Nathan Knowler

Extensible Web Components


The promise of encapsulated styling is usually what attracts people to Web Components and it’s also where a lot of people get their start actually writing them. For many, that’s what Web Components are: bits of Shadow DOM with isolated styling. It certainly is one of the most magical aspects of them—especially for anyone who’s ever struggled with CSS. Writing CSS freely without a thought of specificity, existing styles to override, or just not breaking something else on the page seems liberating.

It doesn’t take long for the euphoria to wear off. Often it’s replaced with confusion when people begin to introduce features like slots into their components. “What do you mean, the Light DOM styles take precedence over the Shadow DOM styles? I thought it was supposed to be the opposite?” It’s also scandalizing for some to discover that, yes, CSS properties do inherit through a shadow root boundary and this is true for (unregistered) custom properties whose default behaviour is to inherit their value. This only ends up coming across that the Shadow DOM isn’t real encapsulation. Something with our mental model of Web Components isn’t quite right.

Starting with styling the Shadow DOM is a misstep

As I was watching and participating in numerous conversations about Web Components take place over the last few days, when Robin Rendle pointed out that “Folks start with styles first[…]” it made me realize the starting with styles is indicative of our misunderstanding of what Web Components are and where to start when we build them.

The focus on isolated, scoped styles creates a sense that Web Components are meant to be closed off as a default. To be frank, this is against the grain they were built. We might as drop the “Web” from Web Components if this is what we expect.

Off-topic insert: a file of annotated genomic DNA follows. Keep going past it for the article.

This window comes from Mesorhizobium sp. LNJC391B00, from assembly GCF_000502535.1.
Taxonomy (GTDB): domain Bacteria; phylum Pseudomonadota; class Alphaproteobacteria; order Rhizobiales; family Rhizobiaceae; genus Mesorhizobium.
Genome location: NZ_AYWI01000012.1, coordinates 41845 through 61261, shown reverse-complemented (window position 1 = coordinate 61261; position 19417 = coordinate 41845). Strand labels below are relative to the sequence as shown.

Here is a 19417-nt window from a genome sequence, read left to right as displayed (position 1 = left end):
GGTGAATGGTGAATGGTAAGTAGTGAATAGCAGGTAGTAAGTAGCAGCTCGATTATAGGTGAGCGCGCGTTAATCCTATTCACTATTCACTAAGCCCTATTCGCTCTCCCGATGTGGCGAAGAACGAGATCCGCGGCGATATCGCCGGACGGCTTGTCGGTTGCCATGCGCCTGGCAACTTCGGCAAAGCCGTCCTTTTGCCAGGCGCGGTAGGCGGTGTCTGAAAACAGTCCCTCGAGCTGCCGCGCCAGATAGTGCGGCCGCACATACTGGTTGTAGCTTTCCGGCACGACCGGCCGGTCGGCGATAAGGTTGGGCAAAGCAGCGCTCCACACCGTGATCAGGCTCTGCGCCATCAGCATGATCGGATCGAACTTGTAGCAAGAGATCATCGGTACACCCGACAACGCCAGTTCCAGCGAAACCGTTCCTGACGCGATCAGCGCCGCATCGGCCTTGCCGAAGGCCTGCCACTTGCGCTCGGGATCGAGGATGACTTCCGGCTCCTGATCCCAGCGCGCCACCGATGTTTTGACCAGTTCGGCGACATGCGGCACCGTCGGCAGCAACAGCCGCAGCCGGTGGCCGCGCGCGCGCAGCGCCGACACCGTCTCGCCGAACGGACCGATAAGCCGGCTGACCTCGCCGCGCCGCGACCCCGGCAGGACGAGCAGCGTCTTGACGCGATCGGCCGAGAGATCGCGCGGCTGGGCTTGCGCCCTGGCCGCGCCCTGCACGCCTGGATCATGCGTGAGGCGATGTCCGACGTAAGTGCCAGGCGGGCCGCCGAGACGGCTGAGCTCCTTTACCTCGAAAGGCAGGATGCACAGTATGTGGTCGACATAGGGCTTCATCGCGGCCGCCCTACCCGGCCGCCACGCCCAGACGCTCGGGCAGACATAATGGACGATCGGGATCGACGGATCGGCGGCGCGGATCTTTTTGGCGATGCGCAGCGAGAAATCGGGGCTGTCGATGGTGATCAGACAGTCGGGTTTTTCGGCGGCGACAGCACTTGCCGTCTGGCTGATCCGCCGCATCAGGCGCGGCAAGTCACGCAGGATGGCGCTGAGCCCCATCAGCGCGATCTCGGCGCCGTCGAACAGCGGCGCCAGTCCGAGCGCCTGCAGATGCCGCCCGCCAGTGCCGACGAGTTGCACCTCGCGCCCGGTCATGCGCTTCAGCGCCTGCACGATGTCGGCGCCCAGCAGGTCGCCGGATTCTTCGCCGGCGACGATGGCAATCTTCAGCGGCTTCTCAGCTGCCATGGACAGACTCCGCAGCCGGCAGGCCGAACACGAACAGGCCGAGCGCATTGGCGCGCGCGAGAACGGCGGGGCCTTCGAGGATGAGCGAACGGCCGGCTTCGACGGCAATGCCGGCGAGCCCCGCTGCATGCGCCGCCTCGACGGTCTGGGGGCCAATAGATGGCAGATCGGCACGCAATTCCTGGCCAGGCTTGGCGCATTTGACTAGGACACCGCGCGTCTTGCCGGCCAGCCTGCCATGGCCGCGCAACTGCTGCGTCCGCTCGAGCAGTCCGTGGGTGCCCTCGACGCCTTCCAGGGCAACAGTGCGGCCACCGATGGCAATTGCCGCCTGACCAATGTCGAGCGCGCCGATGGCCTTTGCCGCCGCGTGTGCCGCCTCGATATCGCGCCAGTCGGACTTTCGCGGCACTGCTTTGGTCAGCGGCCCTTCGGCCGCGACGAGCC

In reality, the way that features like slots work (i.e. the CSS ::slotted() selector used for styling slotted Light DOM content from the Shadow DOM), having less precedence over the styles for the actual slotted Light DOM content, and the same for CSS Parts used to expose elements from the Shadow DOM for styling outside, show us that Web Components were designed for extension.

The web is extensible

Extensibility is an underlying principle of the web. Web Components do not deviate from this principle. Features like slots and CSS parts should be embraced when using the Shadow DOM. Why? Because they empower the extension of what is already there and they allow the extension of what they introduce.

Often, the impulse I see in people (myself included) in building Web Components is to move chunks of their markup and styles to the Shadow DOM. Doing this closes off that markup and those styles from extension. This is a choice that will get us in loads of trouble. Not only is that content inaccessible without the use of JavaScript, potentially fraught with technical and accessibility bugs, but now we’ve limited its ability to extend the existing Light DOM and to be extended with CSS.

Our approach to Web Components should be one that is open by default. We should embrace extensibility in our designs and build with the rule of least power in mind. I think in practice this means adopting approaches like progressive enhancement. When this is our approach, we realize that the Light DOM is where we should start and that it serves as valuable foundation to extend.


Now, I hope that I haven’t come across as being dismissive of the Shadow DOM. I actually think it’s pretty great, but what I hope I’ve done, is highlight that when it’s the first and only thing we focus on for Web Components, we actually misunderstand how to use it and it’s purpose.

In the future, I’ll expand on my thoughts of how to best understand writing styles for the Shadow DOM that lead to a more extensible web. I think understanding Web Components as being extensible makes styling the Shadow DOM make a lot of sense.

Today, I encourage you to get started with Web Components. Start with the most humble and least powerful thing: a custom element—no CSS or JavaScript required (though, a different display property might be a good idea).